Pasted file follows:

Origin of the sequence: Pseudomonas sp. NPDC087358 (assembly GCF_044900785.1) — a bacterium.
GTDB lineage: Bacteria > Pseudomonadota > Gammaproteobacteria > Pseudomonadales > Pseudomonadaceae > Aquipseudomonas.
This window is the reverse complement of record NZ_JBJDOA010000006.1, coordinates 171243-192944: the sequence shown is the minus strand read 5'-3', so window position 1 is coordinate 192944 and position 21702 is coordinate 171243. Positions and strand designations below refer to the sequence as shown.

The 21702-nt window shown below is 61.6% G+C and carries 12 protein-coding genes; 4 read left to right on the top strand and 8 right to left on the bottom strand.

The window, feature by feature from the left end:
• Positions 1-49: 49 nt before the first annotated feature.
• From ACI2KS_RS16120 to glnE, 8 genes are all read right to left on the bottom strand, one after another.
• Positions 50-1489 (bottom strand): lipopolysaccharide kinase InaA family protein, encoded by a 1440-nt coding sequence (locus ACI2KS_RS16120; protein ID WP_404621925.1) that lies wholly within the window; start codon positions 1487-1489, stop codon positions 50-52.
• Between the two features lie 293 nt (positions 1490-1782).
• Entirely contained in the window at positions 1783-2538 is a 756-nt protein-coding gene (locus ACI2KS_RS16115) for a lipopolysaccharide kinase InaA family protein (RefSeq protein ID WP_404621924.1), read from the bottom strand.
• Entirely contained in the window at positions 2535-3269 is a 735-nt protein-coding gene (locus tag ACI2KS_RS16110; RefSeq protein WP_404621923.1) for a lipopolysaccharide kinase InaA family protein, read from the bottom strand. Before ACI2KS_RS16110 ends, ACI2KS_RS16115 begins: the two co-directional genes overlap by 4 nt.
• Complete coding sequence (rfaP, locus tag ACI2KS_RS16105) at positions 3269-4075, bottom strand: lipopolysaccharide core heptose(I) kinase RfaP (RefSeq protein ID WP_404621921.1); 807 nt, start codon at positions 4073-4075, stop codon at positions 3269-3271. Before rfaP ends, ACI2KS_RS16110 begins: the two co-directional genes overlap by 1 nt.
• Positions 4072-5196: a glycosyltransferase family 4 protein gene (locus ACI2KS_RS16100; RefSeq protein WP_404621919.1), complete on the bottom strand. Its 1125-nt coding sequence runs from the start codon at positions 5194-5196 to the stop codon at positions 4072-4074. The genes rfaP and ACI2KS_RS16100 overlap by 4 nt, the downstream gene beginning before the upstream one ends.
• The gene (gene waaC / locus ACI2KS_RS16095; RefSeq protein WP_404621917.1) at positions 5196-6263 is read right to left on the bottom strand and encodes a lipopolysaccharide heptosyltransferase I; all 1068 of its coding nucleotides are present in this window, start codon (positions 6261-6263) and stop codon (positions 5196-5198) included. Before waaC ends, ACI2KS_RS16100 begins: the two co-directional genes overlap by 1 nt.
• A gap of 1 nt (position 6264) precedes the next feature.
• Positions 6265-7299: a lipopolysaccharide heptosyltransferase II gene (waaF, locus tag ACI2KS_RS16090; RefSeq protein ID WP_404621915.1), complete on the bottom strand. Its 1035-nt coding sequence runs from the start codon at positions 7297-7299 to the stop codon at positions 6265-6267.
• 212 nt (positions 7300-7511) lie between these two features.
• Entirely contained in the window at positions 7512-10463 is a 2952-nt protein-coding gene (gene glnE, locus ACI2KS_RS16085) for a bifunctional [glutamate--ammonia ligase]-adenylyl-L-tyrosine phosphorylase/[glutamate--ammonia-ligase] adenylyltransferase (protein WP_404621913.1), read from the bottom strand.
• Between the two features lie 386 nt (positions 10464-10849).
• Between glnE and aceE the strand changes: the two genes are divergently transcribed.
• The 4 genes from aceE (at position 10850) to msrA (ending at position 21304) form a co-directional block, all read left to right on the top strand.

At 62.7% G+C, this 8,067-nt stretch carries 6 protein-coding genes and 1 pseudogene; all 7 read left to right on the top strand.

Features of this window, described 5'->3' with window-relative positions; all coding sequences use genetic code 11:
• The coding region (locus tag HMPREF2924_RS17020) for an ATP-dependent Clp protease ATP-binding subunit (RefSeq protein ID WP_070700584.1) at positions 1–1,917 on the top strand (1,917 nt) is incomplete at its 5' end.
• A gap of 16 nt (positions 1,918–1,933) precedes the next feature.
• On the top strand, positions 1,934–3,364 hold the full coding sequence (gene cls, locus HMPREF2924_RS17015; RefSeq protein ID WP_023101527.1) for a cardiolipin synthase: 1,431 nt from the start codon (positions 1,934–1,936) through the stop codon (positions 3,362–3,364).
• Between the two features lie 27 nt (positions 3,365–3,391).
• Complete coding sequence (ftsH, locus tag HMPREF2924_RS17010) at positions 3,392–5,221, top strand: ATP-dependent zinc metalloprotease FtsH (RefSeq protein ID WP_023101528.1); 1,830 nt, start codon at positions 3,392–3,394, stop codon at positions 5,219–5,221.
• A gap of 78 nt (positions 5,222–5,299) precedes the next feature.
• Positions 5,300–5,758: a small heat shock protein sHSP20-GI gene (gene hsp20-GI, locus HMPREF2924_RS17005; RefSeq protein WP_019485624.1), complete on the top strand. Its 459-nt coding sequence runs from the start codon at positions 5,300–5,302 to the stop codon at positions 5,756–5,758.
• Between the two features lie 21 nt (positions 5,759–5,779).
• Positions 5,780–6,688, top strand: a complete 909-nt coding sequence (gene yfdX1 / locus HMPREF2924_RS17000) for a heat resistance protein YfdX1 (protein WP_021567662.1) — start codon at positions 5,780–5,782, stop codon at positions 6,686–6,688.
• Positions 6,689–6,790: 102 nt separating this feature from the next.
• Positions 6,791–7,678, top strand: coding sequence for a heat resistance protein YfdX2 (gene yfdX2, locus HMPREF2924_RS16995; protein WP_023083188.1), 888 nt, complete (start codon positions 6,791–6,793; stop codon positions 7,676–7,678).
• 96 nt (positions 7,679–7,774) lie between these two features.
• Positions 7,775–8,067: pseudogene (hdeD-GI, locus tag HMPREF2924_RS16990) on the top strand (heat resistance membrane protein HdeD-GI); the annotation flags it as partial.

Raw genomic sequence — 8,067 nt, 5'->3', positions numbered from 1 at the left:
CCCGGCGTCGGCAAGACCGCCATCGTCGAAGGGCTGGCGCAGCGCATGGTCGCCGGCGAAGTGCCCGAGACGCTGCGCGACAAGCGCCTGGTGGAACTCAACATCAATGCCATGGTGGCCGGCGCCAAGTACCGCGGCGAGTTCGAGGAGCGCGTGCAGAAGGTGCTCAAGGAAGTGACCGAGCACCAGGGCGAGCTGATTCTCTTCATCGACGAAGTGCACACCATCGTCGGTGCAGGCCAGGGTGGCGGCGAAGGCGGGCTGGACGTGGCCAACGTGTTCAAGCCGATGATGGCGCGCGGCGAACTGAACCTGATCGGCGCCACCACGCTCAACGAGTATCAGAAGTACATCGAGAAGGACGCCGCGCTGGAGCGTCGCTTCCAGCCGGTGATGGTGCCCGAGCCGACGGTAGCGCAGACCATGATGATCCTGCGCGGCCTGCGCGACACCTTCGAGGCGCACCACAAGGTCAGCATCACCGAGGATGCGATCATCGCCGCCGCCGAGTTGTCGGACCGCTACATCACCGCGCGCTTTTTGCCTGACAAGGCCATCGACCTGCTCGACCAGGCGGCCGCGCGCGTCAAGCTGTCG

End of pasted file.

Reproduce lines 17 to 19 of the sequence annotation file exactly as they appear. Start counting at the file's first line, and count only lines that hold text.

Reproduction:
• 212 nt (positions 7300-7511) lie between these two features.
• Entirely contained in the window at positions 7512-10463 is a 2952-nt protein-coding gene (gene glnE, locus ACI2KS_RS16085) for a bifunctional [glutamate--ammonia ligase]-adenylyl-L-tyrosine phosphorylase/[glutamate--ammonia-ligase] adenylyltransferase (protein WP_404621913.1), read from the bottom strand.
• Between the two features lie 386 nt (positions 10464-10849).